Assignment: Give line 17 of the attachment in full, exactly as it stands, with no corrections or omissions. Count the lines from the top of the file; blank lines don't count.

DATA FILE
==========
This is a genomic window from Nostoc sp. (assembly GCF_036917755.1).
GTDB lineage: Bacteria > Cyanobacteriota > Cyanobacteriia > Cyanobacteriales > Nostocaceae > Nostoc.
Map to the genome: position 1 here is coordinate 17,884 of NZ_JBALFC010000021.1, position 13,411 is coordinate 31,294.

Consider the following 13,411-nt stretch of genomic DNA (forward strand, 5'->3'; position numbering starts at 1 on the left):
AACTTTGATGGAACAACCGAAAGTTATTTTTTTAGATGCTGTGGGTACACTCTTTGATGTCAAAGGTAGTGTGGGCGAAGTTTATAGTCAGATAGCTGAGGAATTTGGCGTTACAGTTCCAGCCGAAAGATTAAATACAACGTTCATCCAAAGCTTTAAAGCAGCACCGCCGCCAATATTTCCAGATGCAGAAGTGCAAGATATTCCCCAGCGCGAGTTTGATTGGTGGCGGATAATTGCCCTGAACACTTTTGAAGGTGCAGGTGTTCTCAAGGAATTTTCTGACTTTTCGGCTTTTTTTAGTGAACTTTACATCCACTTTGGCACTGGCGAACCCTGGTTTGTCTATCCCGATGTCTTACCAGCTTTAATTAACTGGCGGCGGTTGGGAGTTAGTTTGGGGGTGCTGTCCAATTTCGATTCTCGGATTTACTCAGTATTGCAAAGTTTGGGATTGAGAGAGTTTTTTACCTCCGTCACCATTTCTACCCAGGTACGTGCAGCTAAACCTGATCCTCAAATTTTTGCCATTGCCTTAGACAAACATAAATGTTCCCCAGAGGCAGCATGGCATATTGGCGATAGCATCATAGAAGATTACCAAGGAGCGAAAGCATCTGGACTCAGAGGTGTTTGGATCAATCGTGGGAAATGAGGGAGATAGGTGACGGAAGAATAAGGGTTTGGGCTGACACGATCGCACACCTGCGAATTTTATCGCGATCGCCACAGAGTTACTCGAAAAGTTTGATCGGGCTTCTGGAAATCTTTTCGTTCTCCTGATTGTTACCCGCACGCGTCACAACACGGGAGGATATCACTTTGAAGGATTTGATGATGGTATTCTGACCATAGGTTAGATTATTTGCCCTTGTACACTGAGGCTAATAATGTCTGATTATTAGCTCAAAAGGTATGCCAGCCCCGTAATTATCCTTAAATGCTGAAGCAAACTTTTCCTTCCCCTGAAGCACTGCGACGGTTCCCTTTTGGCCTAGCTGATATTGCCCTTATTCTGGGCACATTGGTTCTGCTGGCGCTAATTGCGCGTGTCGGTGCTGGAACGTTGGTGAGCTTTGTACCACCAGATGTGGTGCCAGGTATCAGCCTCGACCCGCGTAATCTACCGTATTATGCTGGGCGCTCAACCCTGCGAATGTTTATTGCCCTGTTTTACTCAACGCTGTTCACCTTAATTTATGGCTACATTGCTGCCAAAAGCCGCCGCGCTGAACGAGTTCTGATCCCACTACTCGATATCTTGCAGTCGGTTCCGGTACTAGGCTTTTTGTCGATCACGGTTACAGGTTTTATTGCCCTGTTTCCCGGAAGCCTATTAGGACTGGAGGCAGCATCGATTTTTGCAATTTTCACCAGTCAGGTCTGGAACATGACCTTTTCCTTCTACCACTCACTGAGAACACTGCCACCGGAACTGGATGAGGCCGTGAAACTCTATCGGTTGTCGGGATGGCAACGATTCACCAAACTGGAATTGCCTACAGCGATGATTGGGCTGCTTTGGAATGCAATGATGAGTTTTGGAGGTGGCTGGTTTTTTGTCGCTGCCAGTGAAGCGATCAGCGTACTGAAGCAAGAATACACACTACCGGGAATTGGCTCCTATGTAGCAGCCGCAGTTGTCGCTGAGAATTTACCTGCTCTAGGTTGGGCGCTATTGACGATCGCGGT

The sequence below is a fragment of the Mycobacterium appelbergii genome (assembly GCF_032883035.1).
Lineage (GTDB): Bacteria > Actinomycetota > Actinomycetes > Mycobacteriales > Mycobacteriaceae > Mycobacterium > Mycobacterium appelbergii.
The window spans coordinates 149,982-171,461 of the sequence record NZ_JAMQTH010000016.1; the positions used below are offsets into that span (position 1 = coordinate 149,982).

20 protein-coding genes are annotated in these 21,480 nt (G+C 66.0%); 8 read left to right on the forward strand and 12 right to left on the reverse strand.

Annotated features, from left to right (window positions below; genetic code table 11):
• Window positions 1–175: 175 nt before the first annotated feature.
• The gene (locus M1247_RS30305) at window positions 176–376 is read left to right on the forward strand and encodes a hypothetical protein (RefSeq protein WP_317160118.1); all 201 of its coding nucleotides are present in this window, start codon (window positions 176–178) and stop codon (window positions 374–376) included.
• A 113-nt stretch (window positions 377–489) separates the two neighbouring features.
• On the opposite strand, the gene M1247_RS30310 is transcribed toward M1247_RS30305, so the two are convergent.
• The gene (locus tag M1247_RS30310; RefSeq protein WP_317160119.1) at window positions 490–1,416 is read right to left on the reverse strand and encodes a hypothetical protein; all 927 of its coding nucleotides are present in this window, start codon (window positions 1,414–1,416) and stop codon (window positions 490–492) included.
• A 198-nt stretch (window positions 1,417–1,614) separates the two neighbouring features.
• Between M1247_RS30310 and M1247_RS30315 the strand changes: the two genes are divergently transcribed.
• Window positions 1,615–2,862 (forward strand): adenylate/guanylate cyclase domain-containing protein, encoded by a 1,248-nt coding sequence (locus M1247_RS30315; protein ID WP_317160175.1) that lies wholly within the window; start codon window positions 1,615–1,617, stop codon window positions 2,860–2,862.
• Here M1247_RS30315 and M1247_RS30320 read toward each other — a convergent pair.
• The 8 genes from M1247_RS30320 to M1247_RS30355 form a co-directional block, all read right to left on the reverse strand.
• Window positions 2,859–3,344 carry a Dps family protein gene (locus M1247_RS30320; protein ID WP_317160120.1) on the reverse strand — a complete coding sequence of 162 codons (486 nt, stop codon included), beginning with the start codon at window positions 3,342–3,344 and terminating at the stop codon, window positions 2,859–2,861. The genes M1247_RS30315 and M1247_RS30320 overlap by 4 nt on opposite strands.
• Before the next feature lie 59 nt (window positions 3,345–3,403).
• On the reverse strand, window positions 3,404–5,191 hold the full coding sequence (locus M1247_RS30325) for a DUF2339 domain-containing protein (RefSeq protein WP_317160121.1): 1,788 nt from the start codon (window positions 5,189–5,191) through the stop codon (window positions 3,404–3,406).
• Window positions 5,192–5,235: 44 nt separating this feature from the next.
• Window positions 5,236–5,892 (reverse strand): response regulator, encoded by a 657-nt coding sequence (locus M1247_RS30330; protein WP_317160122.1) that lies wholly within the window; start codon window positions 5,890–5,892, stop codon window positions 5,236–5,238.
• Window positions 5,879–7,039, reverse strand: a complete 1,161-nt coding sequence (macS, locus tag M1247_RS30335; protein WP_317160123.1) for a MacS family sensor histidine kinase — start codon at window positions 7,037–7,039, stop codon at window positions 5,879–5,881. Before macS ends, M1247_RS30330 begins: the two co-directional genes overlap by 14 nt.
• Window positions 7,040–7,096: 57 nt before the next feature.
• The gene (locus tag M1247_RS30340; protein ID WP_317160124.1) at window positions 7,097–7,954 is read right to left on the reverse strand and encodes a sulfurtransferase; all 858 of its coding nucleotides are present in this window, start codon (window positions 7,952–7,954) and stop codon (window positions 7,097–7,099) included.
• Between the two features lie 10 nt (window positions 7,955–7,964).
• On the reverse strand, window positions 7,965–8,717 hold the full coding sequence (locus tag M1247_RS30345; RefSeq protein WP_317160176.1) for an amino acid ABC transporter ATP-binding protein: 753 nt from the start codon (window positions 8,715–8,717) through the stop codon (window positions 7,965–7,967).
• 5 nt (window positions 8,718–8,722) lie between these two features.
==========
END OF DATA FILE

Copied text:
• Between M1247_RS30310 and M1247_RS30315 the strand changes: the two genes are divergently transcribed.